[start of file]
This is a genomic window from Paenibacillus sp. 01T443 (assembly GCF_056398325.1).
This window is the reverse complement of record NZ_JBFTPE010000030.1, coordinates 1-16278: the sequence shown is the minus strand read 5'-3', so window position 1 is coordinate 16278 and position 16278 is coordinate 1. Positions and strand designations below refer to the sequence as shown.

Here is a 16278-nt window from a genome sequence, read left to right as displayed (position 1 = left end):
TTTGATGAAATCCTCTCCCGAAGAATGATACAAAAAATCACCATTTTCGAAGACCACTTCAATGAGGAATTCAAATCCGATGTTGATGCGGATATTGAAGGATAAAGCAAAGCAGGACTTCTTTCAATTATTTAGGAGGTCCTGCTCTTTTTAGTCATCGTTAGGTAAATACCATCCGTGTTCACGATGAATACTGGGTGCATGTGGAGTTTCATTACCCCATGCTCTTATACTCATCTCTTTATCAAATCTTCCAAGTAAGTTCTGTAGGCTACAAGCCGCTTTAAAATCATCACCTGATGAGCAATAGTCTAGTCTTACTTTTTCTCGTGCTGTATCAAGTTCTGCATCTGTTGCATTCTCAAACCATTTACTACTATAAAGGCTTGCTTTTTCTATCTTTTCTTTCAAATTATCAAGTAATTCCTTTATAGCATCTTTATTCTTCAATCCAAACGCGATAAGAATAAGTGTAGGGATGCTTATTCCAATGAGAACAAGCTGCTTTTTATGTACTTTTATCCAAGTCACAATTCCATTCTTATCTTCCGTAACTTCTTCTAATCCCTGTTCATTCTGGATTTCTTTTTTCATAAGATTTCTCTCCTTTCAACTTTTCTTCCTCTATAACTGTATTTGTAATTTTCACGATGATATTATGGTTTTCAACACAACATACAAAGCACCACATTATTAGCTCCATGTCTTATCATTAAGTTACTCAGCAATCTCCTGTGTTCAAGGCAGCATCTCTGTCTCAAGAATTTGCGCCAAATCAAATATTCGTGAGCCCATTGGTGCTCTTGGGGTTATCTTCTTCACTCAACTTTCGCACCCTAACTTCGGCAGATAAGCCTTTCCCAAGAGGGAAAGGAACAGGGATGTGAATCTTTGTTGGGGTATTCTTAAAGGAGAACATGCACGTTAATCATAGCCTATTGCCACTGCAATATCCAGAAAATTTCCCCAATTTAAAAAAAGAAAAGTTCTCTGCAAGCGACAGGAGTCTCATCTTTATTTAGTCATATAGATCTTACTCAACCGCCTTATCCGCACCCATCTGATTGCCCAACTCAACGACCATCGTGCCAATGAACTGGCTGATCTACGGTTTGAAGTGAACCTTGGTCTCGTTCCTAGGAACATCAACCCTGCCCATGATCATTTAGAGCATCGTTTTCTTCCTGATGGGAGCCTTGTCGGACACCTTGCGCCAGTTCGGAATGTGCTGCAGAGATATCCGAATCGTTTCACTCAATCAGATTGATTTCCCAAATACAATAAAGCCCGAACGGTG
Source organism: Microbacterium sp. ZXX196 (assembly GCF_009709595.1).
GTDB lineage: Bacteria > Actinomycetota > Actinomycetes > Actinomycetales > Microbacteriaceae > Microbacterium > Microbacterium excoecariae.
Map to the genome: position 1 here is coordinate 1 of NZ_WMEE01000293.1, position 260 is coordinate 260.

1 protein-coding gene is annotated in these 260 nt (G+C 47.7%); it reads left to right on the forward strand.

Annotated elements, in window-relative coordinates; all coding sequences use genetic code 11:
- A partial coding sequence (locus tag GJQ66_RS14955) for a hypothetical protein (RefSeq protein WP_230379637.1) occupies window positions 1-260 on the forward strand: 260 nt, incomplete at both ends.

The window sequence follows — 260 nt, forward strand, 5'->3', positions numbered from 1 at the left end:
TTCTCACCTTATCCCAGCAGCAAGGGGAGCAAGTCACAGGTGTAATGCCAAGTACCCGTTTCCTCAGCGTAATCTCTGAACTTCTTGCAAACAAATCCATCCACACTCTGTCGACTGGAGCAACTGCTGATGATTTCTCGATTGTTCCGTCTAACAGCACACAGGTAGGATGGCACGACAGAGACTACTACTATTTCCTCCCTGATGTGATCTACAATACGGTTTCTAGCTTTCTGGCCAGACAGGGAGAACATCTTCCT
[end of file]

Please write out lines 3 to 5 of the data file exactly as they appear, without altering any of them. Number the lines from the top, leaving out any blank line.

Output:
Here is a 16278-nt window from a genome sequence, read left to right as displayed (position 1 = left end):
TTTGATGAAATCCTCTCCCGAAGAATGATACAAAAAATCACCATTTTCGAAGACCACTTCAATGAGGAATTCAAATCCGATGTTGATGCGGATATTGAAGGATAAAGCAAAGCAGGACTTCTTTCAATTATTTAGGAGGTCCTGCTCTTTTTAGTCATCGTTAGGTAAATACCATCCGTGTTCACGATGAATACTGGGTGCATGTGGAGTTTCATTACCCCATGCTCTTATACTCATCTCTTTATCAAATCTTCCAAGTAAGTTCTGTAGGCTACAAGCCGCTTTAAAATCATCACCTGATGAGCAATAGTCTAGTCTTACTTTTTCTCGTGCTGTATCAAGTTCTGCATCTGTTGCATTCTCAAACCATTTACTACTATAAAGGCTTGCTTTTTCTATCTTTTCTTTCAAATTATCAAGTAATTCCTTTATAGCATCTTTATTCTTCAATCCAAACGCGATAAGAATAAGTGTAGGGATGCTTATTCCAATGAGAACAAGCTGCTTTTTATGTACTTTTATCCAAGTCACAATTCCATTCTTATCTTCCGTAACTTCTTCTAATCCCTGTTCATTCTGGATTTCTTTTTTCATAAGATTTCTCTCCTTTCAACTTTTCTTCCTCTATAACTGTATTTGTAATTTTCACGATGATATTATGGTTTTCAACACAACATACAAAGCACCACATTATTAGCTCCATGTCTTATCATTAAGTTACTCAGCAATCTCCTGTGTTCAAGGCAGCATCTCTGTCTCAAGAATTTGCGCCAAATCAAATATTCGTGAGCCCATTGGTGCTCTTGGGGTTATCTTCTTCACTCAACTTTCGCACCCTAACTTCGGCAGATAAGCCTTTCCCAAGAGGGAAAGGAACAGGGATGTGAATCTTTGTTGGGGTATTCTTAAAGGAGAACATGCACGTTAATCATAGCCTATTGCCACTGCAATATCCAGAAAATTTCCCCAATTTAAAAAAAGAAAAGTTCTCTGCAAGCGACAGGAGTCTCATCTTTATTTAGTCATATAGATCTTACTCAACCGCCTTATCCGCACCCATCTGATTGCCCAACTCAACGACCATCGTGCCAATGAACTGGCTGATCTACGGTTTGAAGTGAACCTTGGTCTCGTTCCTAGGAACATCAACCCTGCCCATGATCATTTAGAGCATCGTTTTCTTCCTGATGGGAGCCTTGTCGGACACCTTGCGCCAGTTCGGAATGTGCTGCAGAGATATCCGAATCGTTTCACTCAATCAGATTGATTTCCCAAATACAATAAAGCCCGAACGGTG
Source organism: Microbacterium sp. ZXX196 (assembly GCF_009709595.1).